TAG | Adam Gary Erickson
submitted a Letter of Acceptance Waiver and Consent in which the firm was expelled from FINRA membership and Erickson and Brewer were barred from association with any FINRA member in any capacity. Without admitting or denying the findings, the firm, Erickson and Brewer consented to the described sanctions and to the entry of findings that the firm, acting through Erickson and Brewer, sold the private placement offerings of a company formed exclusively to acquire and provide growth to its parent company and a limited liability company for which Brewer was a director, without disclosing to the investors material facts that the parent company had defaulted on a $2.5 million loan, had reported an operating loss of $1,622,912 for one calendar year and an approximate operating loss of $4.5 million for another calendar year, and had defaulted on interest payments to note-holders. The findings stated that the firm, acting through Erickson and Brewer, continued to sell the limited liability company’s private placement offering to new investors, knowing that it had defaulted on its interest payments to existing investors and without disclosing that material fact to new investors. The findings also stated that the firm sold the private placement offerings to non-accredited investors without providing them with the financial statements required under Securities and Exchange Commission (SEC) Rule 506. The findings also included that the failure to comply with the requirements of Rule 506 resulted in the loss of exemption from the registration requirements of Section 5 of the Securities Act of 1933; given no registration statement was in effect for the offerings and the registration exemption was ineffective, the firm sold these securities in contravention of Section 5 of the Securities Act of 1933.
FINRA found that the firm, acting through Erickson, conducted inadequate due diligence related to its sale of the offerings in that it failed to ensure the issuers had retained a custodian to handle certain investors’ qualified funds prior to accepting investment of Individual Retirement Account (IRA) funds into the offerings. FINRA also found that the firm, acting through Erickson and Brewer, offered to sell and sold the company’s private placement offering by distributing to the public a private placement memorandum (PPM) containing unbalanced, unjustified, unwarranted or otherwise misleading statements; among other things, the PPM implied that the parent company was not experiencing financial difficulty and failed to disclose that it reported a significant loss one year.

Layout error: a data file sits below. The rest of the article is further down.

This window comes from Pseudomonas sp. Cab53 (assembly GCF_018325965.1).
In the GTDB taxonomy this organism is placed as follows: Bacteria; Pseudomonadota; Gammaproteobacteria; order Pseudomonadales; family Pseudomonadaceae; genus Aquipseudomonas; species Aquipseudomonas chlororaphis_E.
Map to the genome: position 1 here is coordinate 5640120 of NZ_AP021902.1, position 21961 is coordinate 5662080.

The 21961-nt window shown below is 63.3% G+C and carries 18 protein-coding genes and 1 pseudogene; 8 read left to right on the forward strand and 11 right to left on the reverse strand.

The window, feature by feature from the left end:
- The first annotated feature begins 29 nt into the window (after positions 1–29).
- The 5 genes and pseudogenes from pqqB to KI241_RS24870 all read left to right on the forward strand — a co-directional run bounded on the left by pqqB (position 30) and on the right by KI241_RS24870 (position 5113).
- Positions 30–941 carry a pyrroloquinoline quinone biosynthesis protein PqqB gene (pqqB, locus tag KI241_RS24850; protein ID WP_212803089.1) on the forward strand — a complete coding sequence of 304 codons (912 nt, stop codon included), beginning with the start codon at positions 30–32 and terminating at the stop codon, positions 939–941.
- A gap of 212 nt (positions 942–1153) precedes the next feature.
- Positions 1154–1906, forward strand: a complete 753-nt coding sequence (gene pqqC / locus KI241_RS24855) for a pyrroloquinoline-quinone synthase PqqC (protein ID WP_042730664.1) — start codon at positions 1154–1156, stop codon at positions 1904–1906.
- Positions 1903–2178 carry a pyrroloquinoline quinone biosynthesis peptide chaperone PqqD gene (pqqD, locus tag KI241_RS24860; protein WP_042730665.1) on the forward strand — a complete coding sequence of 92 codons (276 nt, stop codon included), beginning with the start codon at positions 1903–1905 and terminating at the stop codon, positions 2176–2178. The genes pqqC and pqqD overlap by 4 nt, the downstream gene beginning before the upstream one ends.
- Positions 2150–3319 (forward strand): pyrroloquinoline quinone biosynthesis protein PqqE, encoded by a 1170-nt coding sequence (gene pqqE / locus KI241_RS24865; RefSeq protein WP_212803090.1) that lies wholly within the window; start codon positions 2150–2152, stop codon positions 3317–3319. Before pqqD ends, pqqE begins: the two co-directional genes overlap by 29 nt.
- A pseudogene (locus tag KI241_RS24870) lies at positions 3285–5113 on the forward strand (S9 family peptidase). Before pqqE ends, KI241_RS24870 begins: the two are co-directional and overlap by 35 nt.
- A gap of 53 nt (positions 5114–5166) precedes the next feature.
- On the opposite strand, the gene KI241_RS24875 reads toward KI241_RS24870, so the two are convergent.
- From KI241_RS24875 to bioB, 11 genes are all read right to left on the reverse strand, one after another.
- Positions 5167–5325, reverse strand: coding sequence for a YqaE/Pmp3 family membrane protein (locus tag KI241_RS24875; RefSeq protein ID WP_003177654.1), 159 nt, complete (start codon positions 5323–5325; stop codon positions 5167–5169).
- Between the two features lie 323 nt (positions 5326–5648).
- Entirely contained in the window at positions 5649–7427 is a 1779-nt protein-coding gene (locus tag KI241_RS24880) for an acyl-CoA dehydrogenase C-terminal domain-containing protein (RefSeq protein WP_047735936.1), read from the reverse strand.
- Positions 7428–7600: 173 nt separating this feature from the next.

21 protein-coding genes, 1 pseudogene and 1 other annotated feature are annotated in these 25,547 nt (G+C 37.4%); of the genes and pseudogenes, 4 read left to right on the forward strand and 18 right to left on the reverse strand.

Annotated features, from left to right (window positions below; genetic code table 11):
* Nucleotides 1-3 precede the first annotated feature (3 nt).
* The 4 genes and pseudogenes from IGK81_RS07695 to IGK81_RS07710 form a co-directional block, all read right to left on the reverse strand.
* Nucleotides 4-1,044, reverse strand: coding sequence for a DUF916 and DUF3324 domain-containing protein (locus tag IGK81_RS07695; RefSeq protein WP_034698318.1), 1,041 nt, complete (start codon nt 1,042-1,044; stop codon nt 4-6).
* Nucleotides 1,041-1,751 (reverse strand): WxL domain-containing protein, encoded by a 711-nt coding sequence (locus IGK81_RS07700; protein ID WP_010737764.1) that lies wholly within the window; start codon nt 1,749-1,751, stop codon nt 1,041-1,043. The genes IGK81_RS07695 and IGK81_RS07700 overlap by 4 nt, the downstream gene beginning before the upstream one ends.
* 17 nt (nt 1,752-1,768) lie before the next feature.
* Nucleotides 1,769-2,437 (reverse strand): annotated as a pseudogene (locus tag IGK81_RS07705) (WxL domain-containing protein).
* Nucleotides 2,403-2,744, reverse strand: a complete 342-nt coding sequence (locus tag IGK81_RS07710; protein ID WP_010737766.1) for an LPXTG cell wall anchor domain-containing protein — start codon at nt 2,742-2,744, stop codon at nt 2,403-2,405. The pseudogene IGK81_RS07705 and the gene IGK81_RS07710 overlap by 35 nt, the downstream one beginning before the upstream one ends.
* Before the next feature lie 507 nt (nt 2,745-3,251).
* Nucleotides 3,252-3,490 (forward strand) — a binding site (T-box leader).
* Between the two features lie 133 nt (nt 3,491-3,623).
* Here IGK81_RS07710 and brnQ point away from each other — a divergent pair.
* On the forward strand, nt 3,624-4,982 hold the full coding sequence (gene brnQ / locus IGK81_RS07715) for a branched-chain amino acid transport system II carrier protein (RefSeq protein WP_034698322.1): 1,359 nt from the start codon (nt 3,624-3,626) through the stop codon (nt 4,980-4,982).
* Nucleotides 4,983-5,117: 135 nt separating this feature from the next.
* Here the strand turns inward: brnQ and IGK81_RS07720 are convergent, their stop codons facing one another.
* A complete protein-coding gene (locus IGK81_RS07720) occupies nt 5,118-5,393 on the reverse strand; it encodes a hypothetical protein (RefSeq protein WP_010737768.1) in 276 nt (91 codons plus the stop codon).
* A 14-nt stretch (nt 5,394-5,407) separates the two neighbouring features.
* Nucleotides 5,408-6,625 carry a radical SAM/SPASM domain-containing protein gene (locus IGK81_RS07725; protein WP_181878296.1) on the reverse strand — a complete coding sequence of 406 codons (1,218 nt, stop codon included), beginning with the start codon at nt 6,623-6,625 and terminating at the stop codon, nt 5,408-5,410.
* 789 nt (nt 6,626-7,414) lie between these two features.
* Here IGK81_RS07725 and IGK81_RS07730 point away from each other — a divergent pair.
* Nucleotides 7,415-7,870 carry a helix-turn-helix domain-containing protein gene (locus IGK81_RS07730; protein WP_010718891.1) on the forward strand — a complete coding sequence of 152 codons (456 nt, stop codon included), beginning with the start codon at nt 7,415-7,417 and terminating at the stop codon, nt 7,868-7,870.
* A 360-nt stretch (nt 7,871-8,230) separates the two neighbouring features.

In addition, FINRA determined that investors in the company’s notes were not provided with financial statements for either the company or the parent company. Moreover, FINRA found that the PPM was misleading in that it failed to state clearly how offering proceeds would be used, lacked clarity regarding the relationship between the issuer and its affiliates, and failed to provide the basis for claims made regarding the performance expectations of the issuer or its affiliates. Furthermore, FINRA found that the firm failed to establish adequate written supervisory procedures related to its sales of private placement offerings, in that the firm’s procedures failed to require that financial statements be provided to investors when private placement offerings are sold to non-accredited investors, pursuant to SEC Rule 506.TM) reports.
The findings also stated that the firm allowed Brewer to be actively engaged in managing the firm’s securities business without being registered as a principal and a representative although Brewer signed and submitted an attestation to FINRA stating he would not be actively engaged in the management of the firm’s securities business until he completed registration as a representative and principal. The findings also included that, among other things, Brewer reviewed and revised the firm’s recruitment brochure, approved offer letters to prospective firm registered representatives, dictated the structure of new representatives’ compensation, including the level of commissions and loan repayment terms, and instructed firm personnel to send private placement offering documents to prospective investors.
FINRA found that the firm maintained the registrations for individuals who were not active in the firm’s investment banking or securities business or were no longer functioning as registered representatives. FINRA also found that the firm conducted a securities business on a number of days even though it had negative net capital on each of those dates. In addition, FINRA determined that the firm’s net capital deficiencies were caused by its failure to classify contributions from the parent company as liabilities after the firm returned the contributions to the parent company within a one-year period of having received them, and improperly treating its assets as allowable even though all of its assets had been encumbered as security for a loan agreement the parent company executed.
Moreover, FINRA found that the firm had inaccurate general ledgers, trial balances and net capital computations, and filed inaccurate Financial and Operational Uniform Single (FOCUS
(FINRA Case #2010023252701)
This information was obtained on FINRA’s website in the May, 2011, Disciplanary Reports.
If you feel you have been an alleged victim of Brewer Financial Services, LLC, Steven Brewer, or Adam Erickson, or other broker-dealers and were sold private placements, call a Securities Arbitration Lawyer for a free consultation on how to potentially recover your losses. To speak with an attorney, call 888-760-6552, or visit www.stockmarketlawsuit.com.
Soreide Law Group, PLLC., representing investors nationwide before FINRA the Financial Industry Regulatory Authority.
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